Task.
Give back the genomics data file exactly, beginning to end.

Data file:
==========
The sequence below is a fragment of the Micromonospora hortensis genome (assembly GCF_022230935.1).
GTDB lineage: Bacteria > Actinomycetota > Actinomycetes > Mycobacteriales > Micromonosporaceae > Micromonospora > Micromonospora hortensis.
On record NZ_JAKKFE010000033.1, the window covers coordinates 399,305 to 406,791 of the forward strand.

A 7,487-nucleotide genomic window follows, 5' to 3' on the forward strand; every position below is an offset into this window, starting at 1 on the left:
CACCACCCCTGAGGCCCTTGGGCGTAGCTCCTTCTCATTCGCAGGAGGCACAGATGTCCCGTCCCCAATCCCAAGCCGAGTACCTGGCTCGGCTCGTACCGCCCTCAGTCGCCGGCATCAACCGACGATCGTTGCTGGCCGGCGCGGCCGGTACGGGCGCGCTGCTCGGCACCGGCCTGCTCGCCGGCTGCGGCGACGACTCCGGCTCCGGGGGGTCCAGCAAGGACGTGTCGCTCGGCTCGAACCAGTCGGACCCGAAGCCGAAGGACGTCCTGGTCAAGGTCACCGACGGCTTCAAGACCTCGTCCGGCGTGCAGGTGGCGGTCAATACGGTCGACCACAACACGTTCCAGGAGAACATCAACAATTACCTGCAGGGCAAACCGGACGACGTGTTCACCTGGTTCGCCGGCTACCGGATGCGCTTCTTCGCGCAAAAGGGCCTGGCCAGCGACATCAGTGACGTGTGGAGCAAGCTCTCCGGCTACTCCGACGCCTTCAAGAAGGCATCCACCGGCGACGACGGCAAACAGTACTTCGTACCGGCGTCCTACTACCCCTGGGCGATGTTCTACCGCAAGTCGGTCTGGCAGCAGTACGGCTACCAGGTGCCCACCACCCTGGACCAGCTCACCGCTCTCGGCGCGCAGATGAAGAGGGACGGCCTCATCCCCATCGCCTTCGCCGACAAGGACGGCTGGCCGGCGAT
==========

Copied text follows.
The sequence below is a fragment of the Micromonospora hortensis genome (assembly GCF_022230935.1).
GTDB lineage: Bacteria > Actinomycetota > Actinomycetes > Mycobacteriales > Micromonosporaceae > Micromonospora > Micromonospora hortensis.
On record NZ_JAKKFE010000033.1, the window covers coordinates 399,305 to 406,791 of the forward strand.

A 7,487-nucleotide genomic window follows, 5' to 3' on the forward strand; every position below is an offset into this window, starting at 1 on the left:
CACCACCCCTGAGGCCCTTGGGCGTAGCTCCTTCTCATTCGCAGGAGGCACAGATGTCCCGTCCCCAATCCCAAGCCGAGTACCTGGCTCGGCTCGTACCGCCCTCAGTCGCCGGCATCAACCGACGATCGTTGCTGGCCGGCGCGGCCGGTACGGGCGCGCTGCTCGGCACCGGCCTGCTCGCCGGCTGCGGCGACGACTCCGGCTCCGGGGGGTCCAGCAAGGACGTGTCGCTCGGCTCGAACCAGTCGGACCCGAAGCCGAAGGACGTCCTGGTCAAGGTCACCGACGGCTTCAAGACCTCGTCCGGCGTGCAGGTGGCGGTCAATACGGTCGACCACAACACGTTCCAGGAGAACATCAACAATTACCTGCAGGGCAAACCGGACGACGTGTTCACCTGGTTCGCCGGCTACCGGATGCGCTTCTTCGCGCAAAAGGGCCTGGCCAGCGACATCAGTGACGTGTGGAGCAAGCTCTCCGGCTACTCCGACGCCTTCAAGAAGGCATCCACCGGCGACGACGGCAAACAGTACTTCGTACCGGCGTCCTACTACCCCTGGGCGATGTTCTACCGCAAGTCGGTCTGGCAGCAGTACGGCTACCAGGTGCCCACCACCCTGGACCAGCTCACCGCTCTCGGCGCGCAGATGAAGAGGGACGGCCTCATCCCCATCGCCTTCGCCGACAAGGACGGCTGGCCGGCGAT